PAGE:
Beer has been making the headlines recently. And not in the usual context of sports, like Super Bowl game ads promoting Miller or Budweiser. Nope. In a rather unexpected turn, beer has become a notable discussion point during the ongoing United States Supreme Court hearings. Nominee Brett Kavanaugh’s proclivity for the beverage has been a source of humor for shows like Saturday Night Live where Matt Damon, acting as the judge, sloshed “beer” all over his face during the testimony.
Toasting to beer. Photo credit: Getty images
I realize that the SNL sketch was political satire and meant to generate a laugh. I actually found it quite funny. But all this recent discussion of beer in news media and popular culture has given me pause. Today is the last day of Recovery Month, and as a doctor who specializes in addiction medicine, I tend to see alcohol from a very different perspective.
Nearly half of the patients I care for at my addiction treatment center experience alcohol use disorder. Alcohol nearly destroyed their lives.
Trauma. Photo credit: Getty
Travis, a 38-year-old man from New York, began drinking at 13. When I asked how he was introduced to alcohol at such a young age, he said “I saw my mother murdered in front of me,” tears welling in his eyes. “I’ve had nightmares ever since. Alcohol is the only way I can sleep.”
As a medical student and resident trainee physician, I learned about the pathophysiological aspects of alcohol consumption, like liver disease and cognitive impairment. Other than an increased risk of “drunk driving,” rarely was I exposed to the psychosocial aspects of alcohol experienced by my patient, Travis, who used alcohol to numb his traumatizing pain and suffering.
Trust me, I understand that the vast majority of people who consume alcohol do so in a responsible manner. Alcohol is part of our culture. We have a Heineken during after-work Happy Hours. We celebrate weddings and anniversaries with champagne. We have romantic dinners with wine. But alcohol is also a drug, and at-risk drinking can lead to harmful physical, medical, emotional and social consequences.
So, in light of the cultural phenomenon of boozy beverages as well as Recovery Month, I’d like to share some important details about alcohol.
Alcohol kills more people than opioids. The opioid epidemic is making nearly daily headlines (consequently, I have been speaking nationwide about opioid addiction) – and justifiably so. Opioids such as heroin are ‘fast kills’, and people are actively dying. But alcohol, in fact, kills more people – just slower. According to the Centers for Disease Control and Prevention (CDC), 88,000 people died from alcohol use each year from 2006 to 2010, compared to ~17,000 from opioids in 2010 (sadly, the latter is rapidly rising due to fentanyl). Worldwide, alcohol kills one person every 10 seconds. Hefty financial burden on society. In 2010, the National Institute on Alcoholism and Alcohol Abuse (NIAAA) reported that alcohol misuse cost the U.S. $249 billion. 75% of this cost is related to binge drinking.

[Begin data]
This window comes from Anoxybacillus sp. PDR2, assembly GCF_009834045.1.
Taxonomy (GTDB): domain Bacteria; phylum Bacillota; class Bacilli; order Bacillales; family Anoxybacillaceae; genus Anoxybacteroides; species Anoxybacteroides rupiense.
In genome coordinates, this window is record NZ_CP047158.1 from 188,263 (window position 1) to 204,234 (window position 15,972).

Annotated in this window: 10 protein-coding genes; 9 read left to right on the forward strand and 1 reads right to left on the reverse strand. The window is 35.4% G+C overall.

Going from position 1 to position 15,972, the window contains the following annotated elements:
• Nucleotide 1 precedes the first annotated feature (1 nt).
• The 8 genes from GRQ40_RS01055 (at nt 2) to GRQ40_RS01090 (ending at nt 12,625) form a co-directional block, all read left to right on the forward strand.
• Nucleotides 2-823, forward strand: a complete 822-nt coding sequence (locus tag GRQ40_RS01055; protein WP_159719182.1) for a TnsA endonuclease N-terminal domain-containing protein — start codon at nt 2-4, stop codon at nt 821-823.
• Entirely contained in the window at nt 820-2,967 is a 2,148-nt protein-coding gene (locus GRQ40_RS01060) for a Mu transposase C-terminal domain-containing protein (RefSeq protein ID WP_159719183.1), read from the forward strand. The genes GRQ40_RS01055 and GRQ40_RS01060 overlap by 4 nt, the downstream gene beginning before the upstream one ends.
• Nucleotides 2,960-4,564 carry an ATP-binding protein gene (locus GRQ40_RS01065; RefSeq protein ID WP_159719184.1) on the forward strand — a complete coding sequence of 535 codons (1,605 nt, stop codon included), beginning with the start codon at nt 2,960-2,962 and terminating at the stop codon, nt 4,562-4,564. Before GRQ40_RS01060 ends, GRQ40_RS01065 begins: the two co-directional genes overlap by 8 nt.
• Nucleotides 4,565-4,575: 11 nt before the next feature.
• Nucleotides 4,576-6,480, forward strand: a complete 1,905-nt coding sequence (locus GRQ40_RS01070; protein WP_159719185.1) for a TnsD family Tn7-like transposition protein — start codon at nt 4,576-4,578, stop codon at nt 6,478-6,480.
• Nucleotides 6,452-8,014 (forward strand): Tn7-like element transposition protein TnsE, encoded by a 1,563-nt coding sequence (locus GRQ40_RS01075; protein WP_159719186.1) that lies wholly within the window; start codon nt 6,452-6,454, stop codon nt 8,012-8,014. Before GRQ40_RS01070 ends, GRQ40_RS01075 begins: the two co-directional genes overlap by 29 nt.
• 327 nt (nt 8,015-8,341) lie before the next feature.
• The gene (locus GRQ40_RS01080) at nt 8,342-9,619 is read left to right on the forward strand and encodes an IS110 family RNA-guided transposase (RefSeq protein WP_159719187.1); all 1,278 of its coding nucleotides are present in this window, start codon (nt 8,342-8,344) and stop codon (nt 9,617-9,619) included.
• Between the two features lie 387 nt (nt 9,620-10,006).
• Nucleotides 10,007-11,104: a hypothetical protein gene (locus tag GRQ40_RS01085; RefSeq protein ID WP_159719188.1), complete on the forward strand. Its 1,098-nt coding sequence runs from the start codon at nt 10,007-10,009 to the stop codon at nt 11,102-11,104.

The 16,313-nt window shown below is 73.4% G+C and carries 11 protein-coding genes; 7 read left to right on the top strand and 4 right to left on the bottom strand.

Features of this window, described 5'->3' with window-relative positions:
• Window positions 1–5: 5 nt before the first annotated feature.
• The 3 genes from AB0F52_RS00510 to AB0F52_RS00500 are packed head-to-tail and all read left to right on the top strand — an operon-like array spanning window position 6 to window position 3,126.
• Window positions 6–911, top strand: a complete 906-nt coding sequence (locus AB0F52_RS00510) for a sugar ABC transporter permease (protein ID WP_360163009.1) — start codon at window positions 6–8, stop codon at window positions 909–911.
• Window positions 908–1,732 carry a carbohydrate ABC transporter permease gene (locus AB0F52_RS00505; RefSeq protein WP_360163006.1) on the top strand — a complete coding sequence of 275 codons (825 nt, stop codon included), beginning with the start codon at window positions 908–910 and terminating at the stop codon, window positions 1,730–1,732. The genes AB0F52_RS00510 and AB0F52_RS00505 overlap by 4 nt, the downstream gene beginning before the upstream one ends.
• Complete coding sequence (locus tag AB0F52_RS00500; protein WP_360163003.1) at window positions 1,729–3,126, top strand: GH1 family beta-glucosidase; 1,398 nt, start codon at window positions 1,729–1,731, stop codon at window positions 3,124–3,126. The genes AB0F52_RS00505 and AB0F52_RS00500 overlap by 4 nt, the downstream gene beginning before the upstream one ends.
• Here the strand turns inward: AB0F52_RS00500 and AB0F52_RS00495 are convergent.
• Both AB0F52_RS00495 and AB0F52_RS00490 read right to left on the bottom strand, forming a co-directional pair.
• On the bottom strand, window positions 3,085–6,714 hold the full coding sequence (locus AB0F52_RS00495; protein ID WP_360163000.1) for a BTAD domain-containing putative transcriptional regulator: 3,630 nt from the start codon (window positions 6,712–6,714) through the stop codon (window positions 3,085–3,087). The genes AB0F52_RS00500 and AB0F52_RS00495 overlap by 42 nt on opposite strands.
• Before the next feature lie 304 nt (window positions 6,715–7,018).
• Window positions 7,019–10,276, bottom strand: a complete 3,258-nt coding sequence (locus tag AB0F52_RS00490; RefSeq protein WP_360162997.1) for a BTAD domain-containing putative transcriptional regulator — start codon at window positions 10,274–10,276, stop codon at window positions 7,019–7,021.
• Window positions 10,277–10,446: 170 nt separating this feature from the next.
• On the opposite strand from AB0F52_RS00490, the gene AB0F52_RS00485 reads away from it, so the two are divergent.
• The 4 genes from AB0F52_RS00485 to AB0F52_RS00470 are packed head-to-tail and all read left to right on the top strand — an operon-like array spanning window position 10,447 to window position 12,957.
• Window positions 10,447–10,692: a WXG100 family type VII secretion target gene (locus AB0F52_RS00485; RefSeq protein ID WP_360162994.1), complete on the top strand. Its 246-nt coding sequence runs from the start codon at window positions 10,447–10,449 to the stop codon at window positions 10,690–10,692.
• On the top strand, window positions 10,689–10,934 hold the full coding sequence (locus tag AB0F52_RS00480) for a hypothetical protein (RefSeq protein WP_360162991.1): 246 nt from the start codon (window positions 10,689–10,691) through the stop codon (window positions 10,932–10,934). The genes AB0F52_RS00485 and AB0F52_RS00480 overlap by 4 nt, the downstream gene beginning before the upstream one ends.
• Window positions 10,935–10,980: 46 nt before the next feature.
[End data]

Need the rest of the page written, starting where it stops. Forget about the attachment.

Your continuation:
Binge drinking. Photo: Getty
Alcohol remains a problem in high school. The CDC’s Youth Risk Behavior Survey revealed that most high school students who drank were binge drinkers (57.8%), with 43% of them consuming 8 or more drinks in a row. Underage drinking cost the U.S. $24.3 billion in 2010. The good news is that the overall prevalence of drinking among high school students has dropped significantly, from 50.8% in 1991 to 32.8% in 2015.
Alcohol and assault. According to a study in the Annual Review of Public Health, 97,000 college students aged 18-24 reported experiencing alcohol-related sexual assault or date rape. Many violent offenders, according to the NIAAA, were drinking at the time of the offense: 86% of homicide offenders, 60% of sexual offenders and 37% of assault offenders.
Alcohol affects EVERY part of the human body. When we think of alcohol-related injury, we tend to think of cirrhosis or liver failure. But alcohol is also associated with cardiomyopathy (i.e. heart failure), brain damage (e.g. memory impairments, blackouts, psychosis induced by thiamine deficiency), mood disorders, pancreatitis, impotence and multiple cancers (breast, esophagus, liver, mouth).
Student with a hangover. Photo: Getty
Treatment exists for people with alcohol use issues/disorder. Most people with substance use disorders (regardless of substance) – once connected to the appropriate treatment and recovery services – GET BETTER. There is no one-size-fits-all solution; what may work for one person may not work for another. That said, the three main treatment types are: medications (naltrexone, acamprosate and disulfiram are FDA-approved, with varying efficacy); behavioral therapies are led by health professionals and can reduce drinking behavior through counseling; and mutual support groups such as Alcoholics Anonymous and other 12-step programs provide peer support and can offer a valuable level of support when combined with counseling.
Alcoholic beverages such as wine, whiskey and beer are a part of our social fabric. But as the current news cycle has reminded us, alcohol can cause significant harm, ranging from long-lasting emotional trauma to death. If you or someone you know is experiencing at-risk drinking, please get help. Talk to your doctor or call 1-800-662-HELP to find the nearest treatment facility near you. Other resources include NIAAA, National Institute on Drug Abuse, American Society of Addiction Medicine and Al-Anon for Family and Friends. Always remember – you are NOT alone.